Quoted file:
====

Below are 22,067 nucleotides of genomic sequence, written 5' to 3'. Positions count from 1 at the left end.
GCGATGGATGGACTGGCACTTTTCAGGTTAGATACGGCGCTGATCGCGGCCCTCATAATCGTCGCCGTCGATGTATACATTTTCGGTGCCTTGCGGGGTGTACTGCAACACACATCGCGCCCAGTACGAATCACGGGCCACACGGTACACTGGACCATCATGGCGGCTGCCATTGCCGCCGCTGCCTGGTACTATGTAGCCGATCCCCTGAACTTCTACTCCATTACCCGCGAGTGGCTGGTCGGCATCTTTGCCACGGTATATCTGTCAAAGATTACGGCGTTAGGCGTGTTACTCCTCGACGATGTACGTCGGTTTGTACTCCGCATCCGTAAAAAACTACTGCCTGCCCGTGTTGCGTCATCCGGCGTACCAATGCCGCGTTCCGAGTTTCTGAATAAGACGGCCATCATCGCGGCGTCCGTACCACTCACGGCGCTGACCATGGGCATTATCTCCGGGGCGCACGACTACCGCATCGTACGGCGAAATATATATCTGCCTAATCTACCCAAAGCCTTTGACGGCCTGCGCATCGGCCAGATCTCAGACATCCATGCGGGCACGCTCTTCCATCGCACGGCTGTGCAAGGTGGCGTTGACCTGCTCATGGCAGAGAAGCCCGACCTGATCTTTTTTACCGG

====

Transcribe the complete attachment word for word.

Below are 22,067 nucleotides of genomic sequence, written 5' to 3'. Positions count from 1 at the left end.
GCGATGGATGGACTGGCACTTTTCAGGTTAGATACGGCGCTGATCGCGGCCCTCATAATCGTCGCCGTCGATGTATACATTTTCGGTGCCTTGCGGGGTGTACTGCAACACACATCGCGCCCAGTACGAATCACGGGCCACACGGTACACTGGACCATCATGGCGGCTGCCATTGCCGCCGCTGCCTGGTACTATGTAGCCGATCCCCTGAACTTCTACTCCATTACCCGCGAGTGGCTGGTCGGCATCTTTGCCACGGTATATCTGTCAAAGATTACGGCGTTAGGCGTGTTACTCCTCGACGATGTACGTCGGTTTGTACTCCGCATCCGTAAAAAACTACTGCCTGCCCGTGTTGCGTCATCCGGCGTACCAATGCCGCGTTCCGAGTTTCTGAATAAGACGGCCATCATCGCGGCGTCCGTACCACTCACGGCGCTGACCATGGGCATTATCTCCGGGGCGCACGACTACCGCATCGTACGGCGAAATATATATCTGCCTAATCTACCCAAAGCCTTTGACGGCCTGCGCATCGGCCAGATCTCAGACATCCATGCGGGCACGCTCTTCCATCGCACGGCTGTGCAAGGTGGCGTTGACCTGCTCATGGCAGAGAAGCCCGACCTGATCTTTTTTACCGG